With Tomas Kaberle out around four weeks with a broken bone in his right hand, Schenn played one of his better all-around games of the season in a 5-4 win over the Pittsburgh Penguins at Air Canada Centre.

"He's ready to play every night," said Jason Blake, who scored the winning goal with 9:55 left in the third. "It's good to see, I'm happy for him. I'm happy for the progress he's made throughout the year and obviously the only thing that's going to come is (him getting) even better. He's definitely got a great future ahead of him."

Schenn's responsibilities against the Penguins included defending against the Sidney Crosby-Evgeni Malkin line and standing up for himself when challenged after a stoppage in play by Tyler Kennedy. At least one teammate on the Leafs' blue line sees it as only a matter of time before the rookie grows into a veteran with the "C" on his jersey.

"He's definitely got the makings of a leader," Mike Van Ryn said. "When they say he's a future captain, he definitely is. He asked me the other day if it was OK that he spoke and I think it's good that he does. He speaks at the right times and his play has been great."

Thanks, guys -- Cam Ward practically had a night off.

The Carolina Hurricanes limited the Atlanta Thrashers to just 19 shots in a 2-0 victory at RBC Center. It was Ward's second shutout in two weeks.

But even though Ward was required to work about as hard as Paris Hilton, the Hurricanes goaltender was sharp when called upon. Carolina has won four of its last five games, while the Thrashers -- who allowed 40 shots -- have dropped four straight.

''Typically, for a goaltender, these can be tough games, when you're only facing 19, 20 shots,'' said Ward, who made his 16th consecutive start. ''But I felt sharp all night despite not getting much work.''

Meanwhile, some players in Atlanta's locker room are getting awfully frustrated. Combined with the New York Islanders' 3-1 win against the Florida Panthers, the Thrashers are four points from the bottom of the NHL standings.

"I'm getting tired of talking about the starts we've been having,'' Atlanta center Bryan Little said. ''Each game we say we have to have a good start and each game we don't. ... I don't know what it's going to take to get back to playing a full 60 minutes.''

Heating up -- Thanks to goaltender Chris Mason, the St. Louis Blues are in the midst of a nice little run.

Mason stopped all 35 shots he faced for his 15th career shutout, as the Blues earned an impressive 4-0 win against the Philadelphia Flyers at the Scottrade Center. St. Louis is now 4-1-1 in its last six games.

''They're blocking shots, letting me see pucks, clearing rebounds, letting me know where pucks are," said Mason, who has three victories during this stretch and has allowed only two goals in his last three starts. "I think it's a combination of everyone kind of getting better as we go here.''

 Mason even chipped in offensively. The Blues goaltender -- who is not known for his stickwork -- sent a long pass to Alexander Steen that led to a 2-on-0 with David Backes, and the latter beat Antero Niittymaki to make it a 3-0 game.

''They probably read the scouting report. They know I don't play the puck a lot,'' Mason said. ''All their guys changed and usually that doesn't happen. I just looked up and all their guys went to the bench and I saw (Steen) hustling across the line and I just fired it up. He did the rest.''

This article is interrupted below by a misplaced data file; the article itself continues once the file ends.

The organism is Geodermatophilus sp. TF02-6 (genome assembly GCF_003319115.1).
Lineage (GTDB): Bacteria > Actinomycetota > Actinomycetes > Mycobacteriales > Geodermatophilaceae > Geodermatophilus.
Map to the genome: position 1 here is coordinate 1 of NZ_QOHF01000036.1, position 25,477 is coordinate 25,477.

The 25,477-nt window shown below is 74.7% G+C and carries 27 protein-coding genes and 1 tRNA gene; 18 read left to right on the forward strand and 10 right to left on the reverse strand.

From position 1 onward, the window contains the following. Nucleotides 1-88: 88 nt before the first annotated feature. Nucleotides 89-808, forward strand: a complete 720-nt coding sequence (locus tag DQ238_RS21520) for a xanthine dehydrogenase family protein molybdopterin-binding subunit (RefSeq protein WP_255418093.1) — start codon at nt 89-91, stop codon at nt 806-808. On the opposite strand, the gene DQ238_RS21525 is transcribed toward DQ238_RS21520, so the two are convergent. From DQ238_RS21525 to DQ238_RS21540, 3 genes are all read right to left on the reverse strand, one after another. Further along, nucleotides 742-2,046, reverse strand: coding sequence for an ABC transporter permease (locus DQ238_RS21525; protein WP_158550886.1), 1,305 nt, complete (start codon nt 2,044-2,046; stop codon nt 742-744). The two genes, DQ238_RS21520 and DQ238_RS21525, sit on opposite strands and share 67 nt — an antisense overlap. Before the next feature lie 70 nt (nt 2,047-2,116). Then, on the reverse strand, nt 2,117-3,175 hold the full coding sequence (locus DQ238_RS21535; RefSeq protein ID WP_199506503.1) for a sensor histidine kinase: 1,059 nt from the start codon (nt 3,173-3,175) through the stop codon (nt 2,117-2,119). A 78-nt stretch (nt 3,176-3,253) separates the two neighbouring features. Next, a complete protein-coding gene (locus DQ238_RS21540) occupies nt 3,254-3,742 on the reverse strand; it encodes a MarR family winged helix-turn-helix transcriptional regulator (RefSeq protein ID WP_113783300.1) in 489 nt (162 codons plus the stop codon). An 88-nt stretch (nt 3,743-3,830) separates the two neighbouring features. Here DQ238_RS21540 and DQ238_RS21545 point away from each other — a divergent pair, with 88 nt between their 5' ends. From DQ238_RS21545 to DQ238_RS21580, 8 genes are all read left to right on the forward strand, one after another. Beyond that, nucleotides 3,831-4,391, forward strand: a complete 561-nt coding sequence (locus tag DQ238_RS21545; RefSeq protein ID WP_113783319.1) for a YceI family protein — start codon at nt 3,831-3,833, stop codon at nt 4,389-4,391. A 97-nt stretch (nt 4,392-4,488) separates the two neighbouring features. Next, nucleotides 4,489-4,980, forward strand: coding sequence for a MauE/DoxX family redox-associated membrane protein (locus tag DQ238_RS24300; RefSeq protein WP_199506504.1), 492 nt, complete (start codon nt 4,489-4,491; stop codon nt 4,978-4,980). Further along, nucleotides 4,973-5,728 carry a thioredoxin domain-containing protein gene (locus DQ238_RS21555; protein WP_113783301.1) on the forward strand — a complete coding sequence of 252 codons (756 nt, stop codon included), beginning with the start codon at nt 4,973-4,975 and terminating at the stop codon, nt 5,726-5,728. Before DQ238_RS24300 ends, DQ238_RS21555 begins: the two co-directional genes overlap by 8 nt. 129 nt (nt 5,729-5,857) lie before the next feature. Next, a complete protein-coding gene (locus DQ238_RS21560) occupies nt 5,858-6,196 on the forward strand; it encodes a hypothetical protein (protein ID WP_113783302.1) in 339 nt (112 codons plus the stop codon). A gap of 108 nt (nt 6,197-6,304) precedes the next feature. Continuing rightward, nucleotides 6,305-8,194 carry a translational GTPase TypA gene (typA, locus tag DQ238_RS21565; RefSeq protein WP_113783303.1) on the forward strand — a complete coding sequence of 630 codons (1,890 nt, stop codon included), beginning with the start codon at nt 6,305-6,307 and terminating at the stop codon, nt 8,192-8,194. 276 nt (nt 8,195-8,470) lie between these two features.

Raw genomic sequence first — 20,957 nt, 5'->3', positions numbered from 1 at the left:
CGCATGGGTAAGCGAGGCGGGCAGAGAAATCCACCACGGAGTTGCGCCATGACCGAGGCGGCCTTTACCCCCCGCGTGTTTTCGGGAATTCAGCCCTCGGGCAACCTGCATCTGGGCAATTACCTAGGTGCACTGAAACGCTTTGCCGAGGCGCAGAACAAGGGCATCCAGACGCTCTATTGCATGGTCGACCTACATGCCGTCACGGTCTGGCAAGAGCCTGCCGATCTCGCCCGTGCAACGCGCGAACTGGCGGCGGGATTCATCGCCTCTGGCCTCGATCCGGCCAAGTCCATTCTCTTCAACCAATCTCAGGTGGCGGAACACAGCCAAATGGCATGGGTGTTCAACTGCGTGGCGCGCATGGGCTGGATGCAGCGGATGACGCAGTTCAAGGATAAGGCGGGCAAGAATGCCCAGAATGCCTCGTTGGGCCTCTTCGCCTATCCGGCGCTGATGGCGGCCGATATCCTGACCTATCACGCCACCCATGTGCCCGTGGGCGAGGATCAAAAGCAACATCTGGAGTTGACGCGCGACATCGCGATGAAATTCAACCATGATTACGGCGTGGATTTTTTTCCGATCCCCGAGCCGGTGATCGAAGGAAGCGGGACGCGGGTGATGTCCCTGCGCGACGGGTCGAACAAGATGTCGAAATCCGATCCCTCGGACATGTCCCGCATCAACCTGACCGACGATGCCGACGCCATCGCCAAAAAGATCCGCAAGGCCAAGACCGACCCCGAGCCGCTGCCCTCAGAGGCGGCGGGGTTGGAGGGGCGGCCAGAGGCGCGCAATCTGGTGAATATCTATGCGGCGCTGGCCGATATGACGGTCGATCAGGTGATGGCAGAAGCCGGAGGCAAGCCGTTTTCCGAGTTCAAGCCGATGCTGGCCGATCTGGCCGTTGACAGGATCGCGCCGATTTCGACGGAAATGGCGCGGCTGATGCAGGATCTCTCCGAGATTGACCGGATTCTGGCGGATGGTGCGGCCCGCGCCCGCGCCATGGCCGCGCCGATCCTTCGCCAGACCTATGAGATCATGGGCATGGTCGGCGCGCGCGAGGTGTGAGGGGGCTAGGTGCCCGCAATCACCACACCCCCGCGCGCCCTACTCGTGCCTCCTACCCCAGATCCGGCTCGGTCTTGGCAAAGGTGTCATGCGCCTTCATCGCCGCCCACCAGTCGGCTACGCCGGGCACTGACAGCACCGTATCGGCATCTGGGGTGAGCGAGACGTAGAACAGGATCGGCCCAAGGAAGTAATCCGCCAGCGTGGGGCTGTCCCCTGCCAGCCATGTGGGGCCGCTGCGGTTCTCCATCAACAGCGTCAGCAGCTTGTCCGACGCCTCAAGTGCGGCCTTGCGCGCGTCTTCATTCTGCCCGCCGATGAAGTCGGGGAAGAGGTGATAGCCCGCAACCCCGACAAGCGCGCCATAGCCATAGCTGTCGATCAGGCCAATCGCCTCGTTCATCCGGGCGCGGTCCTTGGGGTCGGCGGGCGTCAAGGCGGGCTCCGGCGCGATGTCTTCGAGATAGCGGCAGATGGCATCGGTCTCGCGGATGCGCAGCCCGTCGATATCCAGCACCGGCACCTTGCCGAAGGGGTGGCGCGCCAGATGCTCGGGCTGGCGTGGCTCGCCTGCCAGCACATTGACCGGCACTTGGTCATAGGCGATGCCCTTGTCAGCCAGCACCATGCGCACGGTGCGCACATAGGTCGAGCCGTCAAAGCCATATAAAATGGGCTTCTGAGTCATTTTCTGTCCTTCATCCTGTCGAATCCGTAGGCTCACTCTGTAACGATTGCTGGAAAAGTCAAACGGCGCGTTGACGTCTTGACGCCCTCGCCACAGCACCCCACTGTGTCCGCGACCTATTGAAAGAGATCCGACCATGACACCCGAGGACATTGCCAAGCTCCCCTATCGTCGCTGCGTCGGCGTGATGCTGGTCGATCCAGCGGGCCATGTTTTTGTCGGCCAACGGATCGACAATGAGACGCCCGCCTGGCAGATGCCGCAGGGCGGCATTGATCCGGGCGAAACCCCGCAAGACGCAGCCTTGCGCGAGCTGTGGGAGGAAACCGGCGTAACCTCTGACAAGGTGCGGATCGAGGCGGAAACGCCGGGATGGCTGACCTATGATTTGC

Making, not breaking -- The Buffalo Sabres fully understand this is a pivotal point in their schedule, and they're playing with urgency.

Ryan Miller made 28 saves for his fourth career shutout, while Tim Connolly tallied his fourth goal in three games in a 2-0 victory against the Phoenix Coyotes at Arena.

The Sabres have won five of their past seven games and finished the month of January with a 9-4-0 record. Ten of the 13 games were played in facilities not named HSBC Arena.

''It's something we identified on the schedule as being very important to our season,'' said Miller, who denied Coyotes captain Shane Doan of a shorthanded goal in the second period. ''It was going to be make or break and we had to survive it.''

Sabres coach Lindy Ruff was happy to see how his team got better as the game wore on. Buffalo allowed 15 shots in the first period, but only 13 over the final 40 minutes. It also killed seven Phoenix power plays.

''The second and third (periods) we had a good effort from the guys,'' Ruff said. ''Defensively and offensively we locked in pretty good and frustrated them for 40 minutes.''

A long time coming -- It took nearly six years, but the Chicago Blackhawks finally found a way to beat the Sharks in San Jose. Because of that, they're being rewarded with a day off in Las Vegas.

''We can be happy about this win and celebrate it the next few days,'' Blackhawks captain Jonathan Toews said after scoring twice in the 4-2 victory at HP Pavilion. ''We played a solid game from start to finish and now it's time to take our game to another level.''

Until Saturday night, Chicago hadn't won in San Jose since March 17, 2003 -- and had lost 13 in a row to the Sharks overall. It was a tremendous way to respond after dropping a 5-2 decision at Los Angeles on Thursday. It marked just the second time the Sharks lost on home ice in 27 games this season.

''The tempo of the game was in their favor and special teams were in their favor,'' San Jose coach Todd McLellan said. ''We're going to put our work boots back on and do a lot of skating.''

Meanwhile, Patrick Sharp has other plans for Super Bowl Sunday.

''Watch some football and go to the spa,'' he said.
Material from wire services and team broadcast and online media was used in this report